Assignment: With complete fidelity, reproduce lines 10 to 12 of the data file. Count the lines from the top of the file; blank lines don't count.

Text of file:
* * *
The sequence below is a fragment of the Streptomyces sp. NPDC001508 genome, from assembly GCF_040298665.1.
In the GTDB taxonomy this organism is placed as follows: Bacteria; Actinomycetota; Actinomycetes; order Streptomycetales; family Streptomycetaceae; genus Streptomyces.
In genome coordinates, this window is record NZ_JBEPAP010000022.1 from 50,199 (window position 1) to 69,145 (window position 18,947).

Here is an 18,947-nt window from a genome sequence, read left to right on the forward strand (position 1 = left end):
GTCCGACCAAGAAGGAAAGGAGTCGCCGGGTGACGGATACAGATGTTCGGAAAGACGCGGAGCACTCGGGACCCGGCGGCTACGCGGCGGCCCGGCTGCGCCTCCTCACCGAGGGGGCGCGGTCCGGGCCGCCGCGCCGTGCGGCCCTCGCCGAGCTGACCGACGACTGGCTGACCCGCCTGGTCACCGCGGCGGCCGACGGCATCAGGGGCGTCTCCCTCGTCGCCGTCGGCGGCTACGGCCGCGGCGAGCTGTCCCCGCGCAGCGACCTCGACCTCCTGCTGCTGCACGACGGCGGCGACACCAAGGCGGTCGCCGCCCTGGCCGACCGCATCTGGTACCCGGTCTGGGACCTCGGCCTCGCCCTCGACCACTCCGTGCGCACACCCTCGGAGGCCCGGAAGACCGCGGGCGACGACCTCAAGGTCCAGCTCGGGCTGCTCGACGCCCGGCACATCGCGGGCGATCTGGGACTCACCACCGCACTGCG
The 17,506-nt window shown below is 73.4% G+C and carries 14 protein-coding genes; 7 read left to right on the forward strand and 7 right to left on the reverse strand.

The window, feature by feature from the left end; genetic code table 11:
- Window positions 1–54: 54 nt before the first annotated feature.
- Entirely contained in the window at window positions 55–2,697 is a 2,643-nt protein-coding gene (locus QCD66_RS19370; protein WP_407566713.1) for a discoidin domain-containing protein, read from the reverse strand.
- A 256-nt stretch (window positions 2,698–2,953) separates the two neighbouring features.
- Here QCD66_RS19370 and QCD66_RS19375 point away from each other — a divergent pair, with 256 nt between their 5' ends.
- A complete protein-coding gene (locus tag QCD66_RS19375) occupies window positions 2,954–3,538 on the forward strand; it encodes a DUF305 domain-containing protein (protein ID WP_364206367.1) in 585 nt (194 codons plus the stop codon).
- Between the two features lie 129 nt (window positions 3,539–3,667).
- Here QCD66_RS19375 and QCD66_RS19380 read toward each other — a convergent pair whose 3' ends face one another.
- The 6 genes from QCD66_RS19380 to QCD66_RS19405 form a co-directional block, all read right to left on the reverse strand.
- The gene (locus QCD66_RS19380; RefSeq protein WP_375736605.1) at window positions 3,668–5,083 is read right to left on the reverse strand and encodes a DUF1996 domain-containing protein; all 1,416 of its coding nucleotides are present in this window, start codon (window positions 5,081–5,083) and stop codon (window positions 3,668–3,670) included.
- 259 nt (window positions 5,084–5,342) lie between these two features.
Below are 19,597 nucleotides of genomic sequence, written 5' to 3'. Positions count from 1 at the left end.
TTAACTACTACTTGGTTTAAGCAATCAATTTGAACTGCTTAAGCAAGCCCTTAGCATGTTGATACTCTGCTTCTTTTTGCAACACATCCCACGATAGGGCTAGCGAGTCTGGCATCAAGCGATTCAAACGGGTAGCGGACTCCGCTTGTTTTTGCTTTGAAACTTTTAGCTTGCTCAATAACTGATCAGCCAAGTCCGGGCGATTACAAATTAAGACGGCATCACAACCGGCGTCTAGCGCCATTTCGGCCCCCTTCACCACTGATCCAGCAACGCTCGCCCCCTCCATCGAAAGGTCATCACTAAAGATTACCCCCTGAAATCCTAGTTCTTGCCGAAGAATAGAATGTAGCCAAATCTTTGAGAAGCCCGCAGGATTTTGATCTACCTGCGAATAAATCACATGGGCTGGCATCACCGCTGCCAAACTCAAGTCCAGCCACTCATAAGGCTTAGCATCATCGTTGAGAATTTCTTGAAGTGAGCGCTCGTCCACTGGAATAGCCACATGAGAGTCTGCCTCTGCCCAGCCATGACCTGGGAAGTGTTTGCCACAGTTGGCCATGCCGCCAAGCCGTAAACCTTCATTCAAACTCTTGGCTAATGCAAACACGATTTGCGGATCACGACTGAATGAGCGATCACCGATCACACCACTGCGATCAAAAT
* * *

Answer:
- A 256-nt stretch (window positions 2,698–2,953) separates the two neighbouring features.
- Here QCD66_RS19370 and QCD66_RS19375 point away from each other — a divergent pair, with 256 nt between their 5' ends.
- A complete protein-coding gene (locus tag QCD66_RS19375) occupies window positions 2,954–3,538 on the forward strand; it encodes a DUF305 domain-containing protein (protein ID WP_364206367.1) in 585 nt (194 codons plus the stop codon).